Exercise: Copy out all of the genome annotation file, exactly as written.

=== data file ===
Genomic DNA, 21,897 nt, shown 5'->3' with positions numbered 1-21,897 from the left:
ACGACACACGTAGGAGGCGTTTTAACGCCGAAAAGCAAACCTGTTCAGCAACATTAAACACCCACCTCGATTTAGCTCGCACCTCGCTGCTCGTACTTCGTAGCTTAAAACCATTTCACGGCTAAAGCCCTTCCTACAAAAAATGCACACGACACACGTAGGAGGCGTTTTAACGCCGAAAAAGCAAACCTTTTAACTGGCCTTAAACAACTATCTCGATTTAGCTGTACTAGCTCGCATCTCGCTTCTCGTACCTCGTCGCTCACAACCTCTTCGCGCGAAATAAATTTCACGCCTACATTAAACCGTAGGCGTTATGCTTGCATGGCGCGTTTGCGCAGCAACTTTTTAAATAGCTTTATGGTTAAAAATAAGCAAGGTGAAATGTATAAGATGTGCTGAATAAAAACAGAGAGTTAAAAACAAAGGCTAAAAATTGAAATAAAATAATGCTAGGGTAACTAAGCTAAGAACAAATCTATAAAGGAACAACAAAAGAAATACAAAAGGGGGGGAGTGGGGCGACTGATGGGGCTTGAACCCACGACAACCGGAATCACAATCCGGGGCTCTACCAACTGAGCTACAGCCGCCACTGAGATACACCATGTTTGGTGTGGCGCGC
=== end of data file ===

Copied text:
Genomic DNA, 21,897 nt, shown 5'->3' with positions numbered 1-21,897 from the left:
ACGACACACGTAGGAGGCGTTTTAACGCCGAAAAGCAAACCTGTTCAGCAACATTAAACACCCACCTCGATTTAGCTCGCACCTCGCTGCTCGTACTTCGTAGCTTAAAACCATTTCACGGCTAAAGCCCTTCCTACAAAAAATGCACACGACACACGTAGGAGGCGTTTTAACGCCGAAAAAGCAAACCTTTTAACTGGCCTTAAACAACTATCTCGATTTAGCTGTACTAGCTCGCATCTCGCTTCTCGTACCTCGTCGCTCACAACCTCTTCGCGCGAAATAAATTTCACGCCTACATTAAACCGTAGGCGTTATGCTTGCATGGCGCGTTTGCGCAGCAACTTTTTAAATAGCTTTATGGTTAAAAATAAGCAAGGTGAAATGTATAAGATGTGCTGAATAAAAACAGAGAGTTAAAAACAAAGGCTAAAAATTGAAATAAAATAATGCTAGGGTAACTAAGCTAAGAACAAATCTATAAAGGAACAACAAAAGAAATACAAAAGGGGGGGAGTGGGGCGACTGATGGGGCTTGAACCCACGACAACCGGAATCACAATCCGGGGCTCTACCAACTGAGCTACAGCCGCCACTGAGATACACCATGTTTGGTGTGGCGCGC